Implementing the IEP: whose job is it?? IEP assistance required here please.

Discussion in 'Special Ed 101 Archives' started by in my previous life..., Jan 7, 2004.

  1. Greetings all~
    8 yr old difficult child is mainstreamed in 2nd grade. Has an IEP and the MFE actually expires here on 17 Jan (but they have yet to schd. a new one...)

    Briefly here is the set up - we have this lovely,,, simply lovley IEP that was crafted quite well by last years "Cross Catigorical Resource Room" teacher. It has behavioral goals, social goals, criteria - student will preform _____/ 10 out of 11 times, and was approved by our psychologist who sat in on the origional IEP for this year. Note - i said last years CCRR teacher and no mention/input from this years general ed. teacher.....

    The issue - on the 10th of Dec. 03 I met informally (no schd. mtg/no documentation) with this years CCRR teacher as it is listed in the IEP that difficult child be in attendance to the CCRR for 30 minutes a day... and asked what services were being provided as the behavior goals for the IEP were not being met, difficult child seemed to be on a down slide, etc. etc... She informs me that she is overworked, that her aides are untrained, that there really needs to be 2 class rooms - one behavior, one learning, and that difficult child is recieving no specific intervention as he is a model student (ok - gasp with me now) in that class room. (quick laugh - it gets worse). In fact, she replied, difficult child comes to the CCRR daily, does the typical class room work which his peers are doing in the typical general ed. class room independently, and then walks himself back down to his class room at the end of the period. (by this point I want to know where they hid my kid) So.... we verbally agreed that she would rearrange her schd. (her idea/offer) and spend that 30 minutes 1-1 with difficult child in the mainstream class room. This would allow her the opportunity to personally observe difficult child (never done prior), and to offer the oppertunity to excel if difficult child got the gen. ed. stuff done ahead of time - typically the case. None of this has yet to happen and she has yet to attempt any communication with me on any of this - no followup, no excuses or apologies, nothing.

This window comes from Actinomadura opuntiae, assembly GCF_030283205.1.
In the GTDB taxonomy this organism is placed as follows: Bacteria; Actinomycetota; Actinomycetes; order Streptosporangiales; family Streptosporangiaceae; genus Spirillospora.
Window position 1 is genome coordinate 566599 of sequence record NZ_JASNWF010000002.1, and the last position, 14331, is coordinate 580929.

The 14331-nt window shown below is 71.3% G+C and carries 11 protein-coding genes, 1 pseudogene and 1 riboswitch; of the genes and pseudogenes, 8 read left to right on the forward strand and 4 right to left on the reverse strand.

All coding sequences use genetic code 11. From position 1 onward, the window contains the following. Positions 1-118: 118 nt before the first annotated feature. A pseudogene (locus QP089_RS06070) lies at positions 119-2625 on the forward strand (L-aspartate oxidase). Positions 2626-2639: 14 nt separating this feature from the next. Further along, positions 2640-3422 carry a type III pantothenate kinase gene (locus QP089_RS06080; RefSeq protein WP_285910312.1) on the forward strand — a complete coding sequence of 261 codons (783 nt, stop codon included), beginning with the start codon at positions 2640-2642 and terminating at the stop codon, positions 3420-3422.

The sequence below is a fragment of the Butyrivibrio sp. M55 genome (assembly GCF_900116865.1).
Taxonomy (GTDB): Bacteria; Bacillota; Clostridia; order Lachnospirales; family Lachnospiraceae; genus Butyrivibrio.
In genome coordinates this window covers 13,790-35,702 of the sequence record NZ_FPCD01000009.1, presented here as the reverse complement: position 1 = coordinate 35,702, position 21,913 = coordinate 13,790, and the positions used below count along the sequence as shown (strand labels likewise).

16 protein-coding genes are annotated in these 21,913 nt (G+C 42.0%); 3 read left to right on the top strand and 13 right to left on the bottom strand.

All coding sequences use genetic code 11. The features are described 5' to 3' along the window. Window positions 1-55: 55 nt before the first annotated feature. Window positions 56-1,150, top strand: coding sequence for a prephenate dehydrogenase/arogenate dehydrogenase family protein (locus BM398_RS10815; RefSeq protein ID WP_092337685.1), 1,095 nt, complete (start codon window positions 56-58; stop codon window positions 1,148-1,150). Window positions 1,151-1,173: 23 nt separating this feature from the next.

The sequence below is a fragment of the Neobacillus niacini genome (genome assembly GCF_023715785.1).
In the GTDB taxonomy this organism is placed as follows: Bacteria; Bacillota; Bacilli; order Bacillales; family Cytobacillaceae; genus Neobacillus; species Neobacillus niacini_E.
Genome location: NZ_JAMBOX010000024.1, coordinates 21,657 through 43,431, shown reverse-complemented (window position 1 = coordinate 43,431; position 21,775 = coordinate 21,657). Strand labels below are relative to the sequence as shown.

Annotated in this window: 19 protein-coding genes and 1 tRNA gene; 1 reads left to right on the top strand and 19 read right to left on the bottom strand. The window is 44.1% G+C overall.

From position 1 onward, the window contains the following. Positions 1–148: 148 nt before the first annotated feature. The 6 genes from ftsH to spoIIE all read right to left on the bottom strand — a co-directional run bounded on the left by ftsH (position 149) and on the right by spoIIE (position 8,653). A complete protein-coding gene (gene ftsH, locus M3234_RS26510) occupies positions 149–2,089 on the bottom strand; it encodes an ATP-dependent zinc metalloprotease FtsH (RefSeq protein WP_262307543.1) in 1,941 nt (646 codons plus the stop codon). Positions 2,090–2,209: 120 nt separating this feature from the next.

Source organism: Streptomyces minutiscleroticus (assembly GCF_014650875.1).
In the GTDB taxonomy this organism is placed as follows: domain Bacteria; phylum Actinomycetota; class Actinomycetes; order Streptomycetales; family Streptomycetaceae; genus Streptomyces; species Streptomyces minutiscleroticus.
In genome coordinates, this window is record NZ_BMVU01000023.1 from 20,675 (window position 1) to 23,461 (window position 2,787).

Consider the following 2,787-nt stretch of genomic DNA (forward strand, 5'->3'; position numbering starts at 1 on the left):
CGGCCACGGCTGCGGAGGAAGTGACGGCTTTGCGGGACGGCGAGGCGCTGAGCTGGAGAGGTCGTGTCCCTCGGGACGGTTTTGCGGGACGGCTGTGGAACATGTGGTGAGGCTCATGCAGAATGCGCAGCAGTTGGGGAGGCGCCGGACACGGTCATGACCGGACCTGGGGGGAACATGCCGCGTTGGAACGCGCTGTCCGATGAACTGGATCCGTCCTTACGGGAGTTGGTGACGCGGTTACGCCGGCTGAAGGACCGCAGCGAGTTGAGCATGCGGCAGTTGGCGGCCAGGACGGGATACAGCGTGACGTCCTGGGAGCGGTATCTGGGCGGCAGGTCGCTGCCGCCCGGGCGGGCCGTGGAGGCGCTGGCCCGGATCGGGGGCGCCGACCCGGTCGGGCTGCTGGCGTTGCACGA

The question - We know that Aspbg. is a fun issue that many folks are unfamiliar with - however the CCRR teacher has specialized in Autism for the last 6 years... What can I expect the school to do for difficult child intervention wise? There still are violent outbursts (verbal/physical), there still are emotional meltdowns, there is still the torn schoolwork when frusteration occurs. How much or what can be listed in the IEP as to what the school will provide for difficult child? At this time they do provide a full time aide (this has been a good thing)but whose responsibility is it to do anything as the CCRR says it is the gen. class room teachers responsibility - she laughs and says it is the CCRR responsibility. No where is there anything saying what will be done as an active intervention program other than access to an aide.

    Also, how much is too much? I want to keep him mainstreamed. We are in a good school district, they just wont give you the menu from which to order to tell you what is possible.
    As to my efforts difficult child is in sports, does a social group, goes to the psychiatric., does nightly homework (while i stand like an eagle from above). But again, what can/should be expected of them - the school system?

    Additionally, we have found that there are some occassions where behavior has been unintentionally set off, and delt with inappropriately - like "when finished with math problems color in the shape with the corresponding color listed on the chart"... While you and I may mindlessly color the pizza blue for the sheer mindless fun of it difficult child has a cow - "Pizza is not blue mom". :frown: Followed by a melt down - "I told them pizza wasnt blue", followed by an outburst - "I told them I was going to the CCRR" - followed by bewilderment - "I told the substitute aide not to touch me mom but she tried to catch me so I ran" :eek: (to the ccrr :laugh: ) which leads to a loud intense rage - "She grabbed me mom before I got to the door :mad: - but look mom, the math answers were right. :rolleyes: " So we do need some specifics there too - like only those trained can restrain him - with documentation sent home afterwards too as to why restraint was necessary.